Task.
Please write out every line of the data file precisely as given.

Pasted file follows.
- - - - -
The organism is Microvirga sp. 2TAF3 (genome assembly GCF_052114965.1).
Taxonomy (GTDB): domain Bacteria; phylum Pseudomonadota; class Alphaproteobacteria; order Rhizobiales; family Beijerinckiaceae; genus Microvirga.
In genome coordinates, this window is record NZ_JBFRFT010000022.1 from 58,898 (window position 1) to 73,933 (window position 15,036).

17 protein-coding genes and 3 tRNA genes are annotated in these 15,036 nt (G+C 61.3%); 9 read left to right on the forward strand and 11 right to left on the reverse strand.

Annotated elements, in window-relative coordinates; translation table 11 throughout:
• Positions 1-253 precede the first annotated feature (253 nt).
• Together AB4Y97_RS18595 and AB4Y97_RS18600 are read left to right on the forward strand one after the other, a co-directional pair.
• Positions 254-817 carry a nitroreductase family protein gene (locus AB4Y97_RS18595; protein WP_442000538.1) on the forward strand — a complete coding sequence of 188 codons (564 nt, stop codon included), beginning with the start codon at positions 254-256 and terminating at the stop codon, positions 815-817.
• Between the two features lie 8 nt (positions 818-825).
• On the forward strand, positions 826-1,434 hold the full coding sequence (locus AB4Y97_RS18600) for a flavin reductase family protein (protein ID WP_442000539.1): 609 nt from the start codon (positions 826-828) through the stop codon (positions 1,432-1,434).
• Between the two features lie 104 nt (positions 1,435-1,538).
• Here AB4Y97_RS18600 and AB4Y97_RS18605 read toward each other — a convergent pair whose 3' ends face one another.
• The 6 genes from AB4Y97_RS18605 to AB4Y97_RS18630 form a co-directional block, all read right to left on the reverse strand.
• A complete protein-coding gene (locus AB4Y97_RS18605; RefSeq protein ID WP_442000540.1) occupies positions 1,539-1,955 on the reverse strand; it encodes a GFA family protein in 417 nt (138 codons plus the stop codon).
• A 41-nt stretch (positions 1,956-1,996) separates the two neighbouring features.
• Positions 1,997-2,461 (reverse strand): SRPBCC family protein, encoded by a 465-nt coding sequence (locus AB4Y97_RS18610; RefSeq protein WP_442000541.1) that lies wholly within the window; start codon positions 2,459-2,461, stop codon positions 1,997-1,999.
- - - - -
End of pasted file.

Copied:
The organism is Microvirga sp. 2TAF3 (genome assembly GCF_052114965.1).
Taxonomy (GTDB): domain Bacteria; phylum Pseudomonadota; class Alphaproteobacteria; order Rhizobiales; family Beijerinckiaceae; genus Microvirga.
In genome coordinates, this window is record NZ_JBFRFT010000022.1 from 58,898 (window position 1) to 73,933 (window position 15,036).

17 protein-coding genes and 3 tRNA genes are annotated in these 15,036 nt (G+C 61.3%); 9 read left to right on the forward strand and 11 right to left on the reverse strand.

Annotated elements, in window-relative coordinates; translation table 11 throughout:
• Positions 1-253 precede the first annotated feature (253 nt).
• Together AB4Y97_RS18595 and AB4Y97_RS18600 are read left to right on the forward strand one after the other, a co-directional pair.
• Positions 254-817 carry a nitroreductase family protein gene (locus AB4Y97_RS18595; protein WP_442000538.1) on the forward strand — a complete coding sequence of 188 codons (564 nt, stop codon included), beginning with the start codon at positions 254-256 and terminating at the stop codon, positions 815-817.
• Between the two features lie 8 nt (positions 818-825).
• On the forward strand, positions 826-1,434 hold the full coding sequence (locus AB4Y97_RS18600) for a flavin reductase family protein (protein ID WP_442000539.1): 609 nt from the start codon (positions 826-828) through the stop codon (positions 1,432-1,434).
• Between the two features lie 104 nt (positions 1,435-1,538).
• Here AB4Y97_RS18600 and AB4Y97_RS18605 read toward each other — a convergent pair whose 3' ends face one another.
• The 6 genes from AB4Y97_RS18605 to AB4Y97_RS18630 form a co-directional block, all read right to left on the reverse strand.
• A complete protein-coding gene (locus AB4Y97_RS18605; RefSeq protein ID WP_442000540.1) occupies positions 1,539-1,955 on the reverse strand; it encodes a GFA family protein in 417 nt (138 codons plus the stop codon).
• A 41-nt stretch (positions 1,956-1,996) separates the two neighbouring features.
• Positions 1,997-2,461 (reverse strand): SRPBCC family protein, encoded by a 465-nt coding sequence (locus AB4Y97_RS18610; RefSeq protein WP_442000541.1) that lies wholly within the window; start codon positions 2,459-2,461, stop codon positions 1,997-1,999.